In Scientific reports ; h5-index 158.0
There have been substantial efforts in using deep learning (DL) to diagnose cancer from digital images of pathology slides. Existing algorithms typically operate by training deep neural networks either specialized in specific cohorts or an aggregate of all cohorts when there are only a few images available for the target cohort. A trade-off between decreasing the number of models and their cancer detection performance was evident in our experiments with The Cancer Genomic Atlas dataset, with the former approach achieving higher performance at the cost of having to acquire large datasets from the cohort of interest. Constructing annotated datasets for individual cohorts is extremely time-consuming, with the acquisition cost of such datasets growing linearly with the number of cohorts. Another issue associated with developing cohort-specific models is the difficulty of maintenance: all cohort-specific models may need to be adjusted when a new DL algorithm is to be used, where training even a single model may require a non-negligible amount of computation, or when more data is added to some cohorts. In resolving the sub-optimal behavior of a universal cancer detection model trained on an aggregate of cohorts, we investigated how cohorts can be grouped to augment a dataset without increasing the number of models linearly with the number of cohorts. This study introduces several metrics which measure the morphological similarities between cohort pairs and demonstrates how the metrics can be used to control the trade-off between performance and the number of models.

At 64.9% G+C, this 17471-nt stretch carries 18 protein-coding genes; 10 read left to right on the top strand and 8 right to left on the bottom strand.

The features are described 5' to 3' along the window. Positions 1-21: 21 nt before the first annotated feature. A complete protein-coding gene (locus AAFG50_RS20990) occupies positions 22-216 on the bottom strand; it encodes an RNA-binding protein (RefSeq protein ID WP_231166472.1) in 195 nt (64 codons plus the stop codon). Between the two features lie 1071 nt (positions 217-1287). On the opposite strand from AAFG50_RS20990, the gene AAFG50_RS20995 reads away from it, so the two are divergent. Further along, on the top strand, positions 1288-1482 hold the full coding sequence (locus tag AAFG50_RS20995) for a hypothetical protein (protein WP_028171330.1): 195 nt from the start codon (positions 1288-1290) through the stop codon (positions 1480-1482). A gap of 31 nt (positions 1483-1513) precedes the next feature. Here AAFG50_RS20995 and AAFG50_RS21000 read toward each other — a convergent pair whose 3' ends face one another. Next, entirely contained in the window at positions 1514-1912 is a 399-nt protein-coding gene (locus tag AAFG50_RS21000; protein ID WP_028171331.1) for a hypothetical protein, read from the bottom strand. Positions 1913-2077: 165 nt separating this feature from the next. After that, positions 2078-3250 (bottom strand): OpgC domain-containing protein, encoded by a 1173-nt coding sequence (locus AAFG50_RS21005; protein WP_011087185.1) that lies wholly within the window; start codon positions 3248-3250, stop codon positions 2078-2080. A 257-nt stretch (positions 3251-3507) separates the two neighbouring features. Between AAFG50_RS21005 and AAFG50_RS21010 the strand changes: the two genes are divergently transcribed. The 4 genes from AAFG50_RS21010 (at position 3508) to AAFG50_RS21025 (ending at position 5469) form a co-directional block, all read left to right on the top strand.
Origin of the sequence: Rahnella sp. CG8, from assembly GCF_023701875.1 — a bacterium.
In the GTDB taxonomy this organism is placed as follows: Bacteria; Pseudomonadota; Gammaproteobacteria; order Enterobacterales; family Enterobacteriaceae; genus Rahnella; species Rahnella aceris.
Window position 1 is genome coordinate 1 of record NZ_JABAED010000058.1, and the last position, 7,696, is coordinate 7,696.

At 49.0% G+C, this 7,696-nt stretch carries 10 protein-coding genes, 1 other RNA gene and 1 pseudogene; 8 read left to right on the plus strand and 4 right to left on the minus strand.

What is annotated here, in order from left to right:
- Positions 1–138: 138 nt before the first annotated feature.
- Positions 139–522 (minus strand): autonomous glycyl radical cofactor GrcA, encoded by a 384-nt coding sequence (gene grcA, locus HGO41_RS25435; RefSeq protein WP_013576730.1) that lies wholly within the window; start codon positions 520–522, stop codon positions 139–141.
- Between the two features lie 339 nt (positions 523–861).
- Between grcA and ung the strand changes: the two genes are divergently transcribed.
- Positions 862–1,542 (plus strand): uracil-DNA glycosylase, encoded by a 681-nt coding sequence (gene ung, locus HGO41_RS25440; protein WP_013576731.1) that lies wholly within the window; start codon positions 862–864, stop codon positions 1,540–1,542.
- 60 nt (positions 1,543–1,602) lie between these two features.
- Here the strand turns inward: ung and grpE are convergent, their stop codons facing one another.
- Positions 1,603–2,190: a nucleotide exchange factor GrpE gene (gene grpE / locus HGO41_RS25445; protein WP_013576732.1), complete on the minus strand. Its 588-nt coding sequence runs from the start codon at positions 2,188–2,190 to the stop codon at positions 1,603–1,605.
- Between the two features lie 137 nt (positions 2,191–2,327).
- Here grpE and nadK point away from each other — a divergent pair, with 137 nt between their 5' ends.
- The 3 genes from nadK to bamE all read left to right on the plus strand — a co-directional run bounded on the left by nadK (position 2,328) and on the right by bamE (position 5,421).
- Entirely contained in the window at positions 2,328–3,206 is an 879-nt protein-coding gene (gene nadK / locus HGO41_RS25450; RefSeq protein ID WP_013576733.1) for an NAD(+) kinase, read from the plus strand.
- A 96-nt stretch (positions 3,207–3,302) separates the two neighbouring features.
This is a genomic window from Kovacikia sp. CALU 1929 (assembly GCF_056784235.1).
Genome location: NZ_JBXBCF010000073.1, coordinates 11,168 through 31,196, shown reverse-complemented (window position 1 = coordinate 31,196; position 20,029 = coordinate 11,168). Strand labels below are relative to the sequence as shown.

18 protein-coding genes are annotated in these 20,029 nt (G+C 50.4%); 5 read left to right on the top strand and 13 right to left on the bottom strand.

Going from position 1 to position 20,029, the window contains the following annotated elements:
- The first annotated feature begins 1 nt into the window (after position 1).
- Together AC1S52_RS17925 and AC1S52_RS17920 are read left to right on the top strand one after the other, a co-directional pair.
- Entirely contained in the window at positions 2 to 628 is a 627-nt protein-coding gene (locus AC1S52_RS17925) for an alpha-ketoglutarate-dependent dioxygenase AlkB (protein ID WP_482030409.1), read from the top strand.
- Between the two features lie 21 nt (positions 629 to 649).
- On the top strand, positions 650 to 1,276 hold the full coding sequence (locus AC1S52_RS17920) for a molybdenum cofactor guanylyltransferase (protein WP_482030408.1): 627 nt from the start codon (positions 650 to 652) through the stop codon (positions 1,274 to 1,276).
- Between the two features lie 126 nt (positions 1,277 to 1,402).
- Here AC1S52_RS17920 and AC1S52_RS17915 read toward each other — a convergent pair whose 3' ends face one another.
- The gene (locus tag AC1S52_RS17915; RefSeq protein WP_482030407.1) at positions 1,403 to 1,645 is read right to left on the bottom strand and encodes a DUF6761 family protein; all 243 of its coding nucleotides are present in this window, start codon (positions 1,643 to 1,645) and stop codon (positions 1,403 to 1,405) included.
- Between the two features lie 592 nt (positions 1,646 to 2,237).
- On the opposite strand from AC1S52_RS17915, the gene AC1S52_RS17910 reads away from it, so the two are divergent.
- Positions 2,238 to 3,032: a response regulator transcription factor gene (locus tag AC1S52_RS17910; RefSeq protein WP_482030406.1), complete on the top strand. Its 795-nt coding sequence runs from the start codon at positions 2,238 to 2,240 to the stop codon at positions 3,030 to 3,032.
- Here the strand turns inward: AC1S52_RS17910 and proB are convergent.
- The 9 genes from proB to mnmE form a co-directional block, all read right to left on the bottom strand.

Park Jeonghyuk, Chung Yul Ri, Kong Seo Taek, Kim Yeong Won, Park Hyunho, Kim Kyungdoc, Kim Dong-Il, Jung Kyu-Hwan